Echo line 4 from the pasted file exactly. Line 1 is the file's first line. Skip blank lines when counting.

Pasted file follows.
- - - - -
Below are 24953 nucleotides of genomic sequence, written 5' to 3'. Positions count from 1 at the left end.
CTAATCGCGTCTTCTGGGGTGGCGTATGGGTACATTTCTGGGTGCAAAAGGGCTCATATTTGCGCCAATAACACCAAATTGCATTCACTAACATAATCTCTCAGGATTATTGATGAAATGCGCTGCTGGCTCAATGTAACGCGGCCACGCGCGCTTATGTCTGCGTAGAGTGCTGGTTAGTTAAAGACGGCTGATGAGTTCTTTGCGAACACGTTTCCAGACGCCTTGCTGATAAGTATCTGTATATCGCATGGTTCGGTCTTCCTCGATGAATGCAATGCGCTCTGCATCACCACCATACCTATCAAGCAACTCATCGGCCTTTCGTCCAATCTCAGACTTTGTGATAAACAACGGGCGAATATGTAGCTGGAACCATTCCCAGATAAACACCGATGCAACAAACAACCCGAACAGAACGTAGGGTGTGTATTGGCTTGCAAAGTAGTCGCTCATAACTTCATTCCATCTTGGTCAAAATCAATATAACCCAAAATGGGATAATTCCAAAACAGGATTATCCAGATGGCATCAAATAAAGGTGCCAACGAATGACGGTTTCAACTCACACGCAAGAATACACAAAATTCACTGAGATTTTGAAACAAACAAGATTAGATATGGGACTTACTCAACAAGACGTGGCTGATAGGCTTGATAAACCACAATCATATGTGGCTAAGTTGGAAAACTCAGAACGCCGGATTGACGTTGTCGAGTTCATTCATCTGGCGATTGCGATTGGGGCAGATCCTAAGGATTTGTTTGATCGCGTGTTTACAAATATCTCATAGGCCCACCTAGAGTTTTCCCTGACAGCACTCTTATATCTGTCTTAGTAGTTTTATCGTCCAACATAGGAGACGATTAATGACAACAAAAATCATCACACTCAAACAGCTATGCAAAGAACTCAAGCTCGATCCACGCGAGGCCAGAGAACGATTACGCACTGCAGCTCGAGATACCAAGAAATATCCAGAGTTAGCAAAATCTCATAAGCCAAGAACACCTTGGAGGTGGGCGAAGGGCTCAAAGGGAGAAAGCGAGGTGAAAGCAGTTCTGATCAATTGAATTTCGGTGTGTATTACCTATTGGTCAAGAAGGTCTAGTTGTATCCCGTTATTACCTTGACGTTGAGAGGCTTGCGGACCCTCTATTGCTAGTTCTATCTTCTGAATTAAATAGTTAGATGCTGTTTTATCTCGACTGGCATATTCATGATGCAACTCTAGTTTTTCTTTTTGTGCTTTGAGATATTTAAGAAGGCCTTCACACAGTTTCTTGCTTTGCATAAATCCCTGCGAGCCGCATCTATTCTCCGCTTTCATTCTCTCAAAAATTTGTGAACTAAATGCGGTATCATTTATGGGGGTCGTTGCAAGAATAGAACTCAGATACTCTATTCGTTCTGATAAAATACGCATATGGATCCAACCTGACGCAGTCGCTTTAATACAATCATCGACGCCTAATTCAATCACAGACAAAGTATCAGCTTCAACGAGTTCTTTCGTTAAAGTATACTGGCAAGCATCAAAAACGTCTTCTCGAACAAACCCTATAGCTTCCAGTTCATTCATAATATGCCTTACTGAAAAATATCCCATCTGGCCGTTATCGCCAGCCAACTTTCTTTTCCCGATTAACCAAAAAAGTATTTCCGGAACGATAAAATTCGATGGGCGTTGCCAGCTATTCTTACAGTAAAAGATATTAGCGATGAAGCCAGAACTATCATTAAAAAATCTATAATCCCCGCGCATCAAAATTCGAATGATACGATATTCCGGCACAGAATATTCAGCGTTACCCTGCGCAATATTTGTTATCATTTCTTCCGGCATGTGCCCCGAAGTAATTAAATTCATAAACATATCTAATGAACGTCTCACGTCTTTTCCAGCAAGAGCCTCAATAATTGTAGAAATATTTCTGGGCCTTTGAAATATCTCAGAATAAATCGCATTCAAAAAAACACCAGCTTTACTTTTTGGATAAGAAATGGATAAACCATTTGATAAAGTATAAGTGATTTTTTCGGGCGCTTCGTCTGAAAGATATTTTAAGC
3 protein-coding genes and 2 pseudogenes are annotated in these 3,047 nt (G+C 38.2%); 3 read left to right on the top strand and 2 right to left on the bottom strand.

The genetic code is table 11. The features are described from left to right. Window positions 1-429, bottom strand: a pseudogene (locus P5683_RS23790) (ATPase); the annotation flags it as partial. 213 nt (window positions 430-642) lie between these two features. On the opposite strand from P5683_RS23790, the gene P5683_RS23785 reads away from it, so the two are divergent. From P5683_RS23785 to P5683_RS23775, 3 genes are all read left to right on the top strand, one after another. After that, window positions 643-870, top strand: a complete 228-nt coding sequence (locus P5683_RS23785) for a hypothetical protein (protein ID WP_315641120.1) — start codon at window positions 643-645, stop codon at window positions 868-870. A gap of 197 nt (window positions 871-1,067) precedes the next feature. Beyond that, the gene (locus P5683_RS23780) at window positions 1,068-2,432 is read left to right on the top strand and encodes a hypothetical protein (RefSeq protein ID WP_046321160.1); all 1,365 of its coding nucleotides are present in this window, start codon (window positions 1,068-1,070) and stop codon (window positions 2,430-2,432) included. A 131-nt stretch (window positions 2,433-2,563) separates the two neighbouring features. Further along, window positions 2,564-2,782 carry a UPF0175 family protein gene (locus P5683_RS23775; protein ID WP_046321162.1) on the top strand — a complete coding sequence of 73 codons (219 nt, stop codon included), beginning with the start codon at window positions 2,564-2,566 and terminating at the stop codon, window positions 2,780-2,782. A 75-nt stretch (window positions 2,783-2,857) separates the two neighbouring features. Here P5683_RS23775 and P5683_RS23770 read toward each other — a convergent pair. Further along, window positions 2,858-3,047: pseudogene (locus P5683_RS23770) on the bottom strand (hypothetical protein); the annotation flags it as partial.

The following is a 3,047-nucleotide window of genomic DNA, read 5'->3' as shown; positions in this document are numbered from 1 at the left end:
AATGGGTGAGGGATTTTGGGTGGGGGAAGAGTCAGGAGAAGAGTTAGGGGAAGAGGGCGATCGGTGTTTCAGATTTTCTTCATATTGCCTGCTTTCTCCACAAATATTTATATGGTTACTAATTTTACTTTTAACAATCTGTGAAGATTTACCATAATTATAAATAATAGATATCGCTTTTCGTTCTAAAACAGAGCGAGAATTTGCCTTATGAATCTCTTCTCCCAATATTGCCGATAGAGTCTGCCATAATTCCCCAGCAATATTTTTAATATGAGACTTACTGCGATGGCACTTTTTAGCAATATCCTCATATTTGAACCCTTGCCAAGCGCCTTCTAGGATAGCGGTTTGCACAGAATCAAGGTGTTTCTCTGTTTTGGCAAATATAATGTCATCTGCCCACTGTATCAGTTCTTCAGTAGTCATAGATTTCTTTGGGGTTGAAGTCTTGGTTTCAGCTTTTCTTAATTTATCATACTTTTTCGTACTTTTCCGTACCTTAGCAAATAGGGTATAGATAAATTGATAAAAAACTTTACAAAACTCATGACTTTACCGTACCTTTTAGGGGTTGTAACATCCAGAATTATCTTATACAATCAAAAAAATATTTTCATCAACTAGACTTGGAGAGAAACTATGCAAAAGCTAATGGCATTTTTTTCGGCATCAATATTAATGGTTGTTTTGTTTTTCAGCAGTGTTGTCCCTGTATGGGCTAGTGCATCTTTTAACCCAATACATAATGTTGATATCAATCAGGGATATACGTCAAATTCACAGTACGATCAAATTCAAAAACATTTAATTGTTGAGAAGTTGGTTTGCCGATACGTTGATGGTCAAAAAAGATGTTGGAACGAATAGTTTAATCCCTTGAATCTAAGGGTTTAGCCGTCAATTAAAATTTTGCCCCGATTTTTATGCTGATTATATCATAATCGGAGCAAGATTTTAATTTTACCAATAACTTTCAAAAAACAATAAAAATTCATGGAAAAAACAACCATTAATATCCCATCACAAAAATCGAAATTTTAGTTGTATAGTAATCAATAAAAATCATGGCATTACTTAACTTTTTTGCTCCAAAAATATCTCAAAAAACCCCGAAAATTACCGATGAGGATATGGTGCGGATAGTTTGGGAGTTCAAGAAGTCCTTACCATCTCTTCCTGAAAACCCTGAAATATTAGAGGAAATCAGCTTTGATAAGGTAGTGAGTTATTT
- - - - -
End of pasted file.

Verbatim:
The genetic code is table 11. The features are described from left to right. Window positions 1-429, bottom strand: a pseudogene (locus P5683_RS23790) (ATPase); the annotation flags it as partial. 213 nt (window positions 430-642) lie between these two features. On the opposite strand from P5683_RS23790, the gene P5683_RS23785 reads away from it, so the two are divergent. From P5683_RS23785 to P5683_RS23775, 3 genes are all read left to right on the top strand, one after another. After that, window positions 643-870, top strand: a complete 228-nt coding sequence (locus P5683_RS23785) for a hypothetical protein (protein ID WP_315641120.1) — start codon at window positions 643-645, stop codon at window positions 868-870. A gap of 197 nt (window positions 871-1,067) precedes the next feature. Beyond that, the gene (locus P5683_RS23780) at window positions 1,068-2,432 is read left to right on the top strand and encodes a hypothetical protein (RefSeq protein ID WP_046321160.1); all 1,365 of its coding nucleotides are present in this window, start codon (window positions 1,068-1,070) and stop codon (window positions 2,430-2,432) included. A 131-nt stretch (window positions 2,433-2,563) separates the two neighbouring features. Further along, window positions 2,564-2,782 carry a UPF0175 family protein gene (locus P5683_RS23775; protein ID WP_046321162.1) on the top strand — a complete coding sequence of 73 codons (219 nt, stop codon included), beginning with the start codon at window positions 2,564-2,566 and terminating at the stop codon, window positions 2,780-2,782. A 75-nt stretch (window positions 2,783-2,857) separates the two neighbouring features. Here P5683_RS23775 and P5683_RS23770 read toward each other — a convergent pair. Further along, window positions 2,858-3,047: pseudogene (locus P5683_RS23770) on the bottom strand (hypothetical protein); the annotation flags it as partial.